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Advance in energy storage could speed up development of next-gen electronics

Date:
February 19, 2014
Source:
American Chemical Society
Summary:
Electronics are getting smaller all the time, but there's a limit to how tiny they can get with today's materials. Researchers now say, however, that they have developed a way to shrink capacitors -- key components that store energy -- even further, which could accelerate the development of more compact, high-performance next-gen devices.

Electronics are getting smaller all the time, but there's a limit to how tiny they can get with today's materials. Researchers now say, however, that they have developed a way to shrink capacitors -- key components that store energy -- even further, which could accelerate the development of more compact, high-performance next-gen devices. The study appears in the journal ACS Nano.

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Takayoshi Sasaki and colleagues point out that many recent improvements have already downsized capacitors significantly. But current technology has almost reached its limit in terms of materials and processing, which in turn limits the performance that manufacturers can achieve. In response, researchers have gone to the nanoscale, but "nanocapacitors" are not easy to make. They require harsh, difficult-to-use methods and even then, they may not work that well. So Sasaki's team developed an easier approach, and they use it to make high-performance "ultrathin" capacitors.

The researchers found that they could use gentle techniques and mild conditions to create a sandwich consisting of layers of two different types of oxide nanosheets to produce an ultrathin capacitor. In addition, the new capacitor has a capacitance density about 2,000 times higher than that of commercially available products. They say that, in the future, the ultrathin capacitors could be used in printed circuit boards and in memory storage devices, for example.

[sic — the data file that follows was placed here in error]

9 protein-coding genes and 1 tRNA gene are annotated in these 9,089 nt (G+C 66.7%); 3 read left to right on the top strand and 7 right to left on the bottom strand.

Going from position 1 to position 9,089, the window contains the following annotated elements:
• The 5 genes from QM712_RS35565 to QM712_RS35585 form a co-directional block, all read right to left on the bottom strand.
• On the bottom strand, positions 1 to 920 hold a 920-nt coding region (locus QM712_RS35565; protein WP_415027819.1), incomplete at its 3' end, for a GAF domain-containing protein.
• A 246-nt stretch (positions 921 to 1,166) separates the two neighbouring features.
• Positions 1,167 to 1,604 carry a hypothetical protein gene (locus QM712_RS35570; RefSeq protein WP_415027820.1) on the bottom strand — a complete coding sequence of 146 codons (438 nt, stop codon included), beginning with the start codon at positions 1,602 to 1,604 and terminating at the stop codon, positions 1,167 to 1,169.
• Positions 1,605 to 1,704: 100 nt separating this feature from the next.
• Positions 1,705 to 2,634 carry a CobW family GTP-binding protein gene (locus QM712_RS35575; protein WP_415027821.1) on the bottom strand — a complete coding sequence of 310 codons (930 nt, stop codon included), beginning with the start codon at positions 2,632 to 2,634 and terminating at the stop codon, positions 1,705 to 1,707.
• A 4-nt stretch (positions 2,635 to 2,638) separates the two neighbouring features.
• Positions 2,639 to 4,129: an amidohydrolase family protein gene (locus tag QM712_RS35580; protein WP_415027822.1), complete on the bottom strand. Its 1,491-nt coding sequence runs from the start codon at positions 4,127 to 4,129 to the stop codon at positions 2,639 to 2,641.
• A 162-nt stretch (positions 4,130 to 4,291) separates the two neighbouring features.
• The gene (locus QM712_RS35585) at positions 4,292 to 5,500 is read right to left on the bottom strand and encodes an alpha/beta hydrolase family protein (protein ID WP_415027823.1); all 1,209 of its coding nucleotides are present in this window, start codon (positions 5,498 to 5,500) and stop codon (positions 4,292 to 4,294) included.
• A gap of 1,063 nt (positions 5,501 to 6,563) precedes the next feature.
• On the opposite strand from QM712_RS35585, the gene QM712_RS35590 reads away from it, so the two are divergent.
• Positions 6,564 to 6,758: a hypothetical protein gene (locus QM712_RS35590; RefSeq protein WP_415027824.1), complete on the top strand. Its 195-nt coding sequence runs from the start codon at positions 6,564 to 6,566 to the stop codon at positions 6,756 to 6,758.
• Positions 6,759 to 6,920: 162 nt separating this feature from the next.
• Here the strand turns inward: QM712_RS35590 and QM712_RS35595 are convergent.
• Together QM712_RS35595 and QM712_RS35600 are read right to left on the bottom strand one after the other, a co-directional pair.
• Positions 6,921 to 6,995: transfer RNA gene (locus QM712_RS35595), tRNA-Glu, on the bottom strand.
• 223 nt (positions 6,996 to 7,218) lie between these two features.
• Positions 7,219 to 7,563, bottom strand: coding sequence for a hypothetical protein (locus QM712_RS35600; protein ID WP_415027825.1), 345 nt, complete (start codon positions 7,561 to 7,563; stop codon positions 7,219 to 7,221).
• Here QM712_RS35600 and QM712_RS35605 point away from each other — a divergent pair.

Story Source:

The above story is based on materials provided by American Chemical Society. Note: Materials may be edited for content and length.


Journal Reference:

  1. Chengxiang Wang, Minoru Osada, Yasuo Ebina, Bao-Wen Li, Kosho Akatsuka, Katsutoshi Fukuda, Wataru Sugimoto, Renzhi Ma, Takayoshi Sasaki. All-Nanosheet Ultrathin Capacitors Assembled Layer-by-LayerviaSolution-Based Processes. ACS Nano, 2014; 140219070102009 DOI: 10.1021/nn406367p

Cite This Page:

American Chemical Society. "Advance in energy storage could speed up development of next-gen electronics." ScienceDaily. ScienceDaily, 19 February 2014. <www.sciencedaily.com/releases/2014/02/140219105423.htm>.
American Chemical Society. (2014, February 19). Advance in energy storage could speed up development of next-gen electronics. ScienceDaily. Retrieved January 27, 2015 from www.sciencedaily.com/releases/2014/02/140219105423.htm
American Chemical Society. "Advance in energy storage could speed up development of next-gen electronics." ScienceDaily. www.sciencedaily.com/releases/2014/02/140219105423.htm (accessed January 27, 2015).

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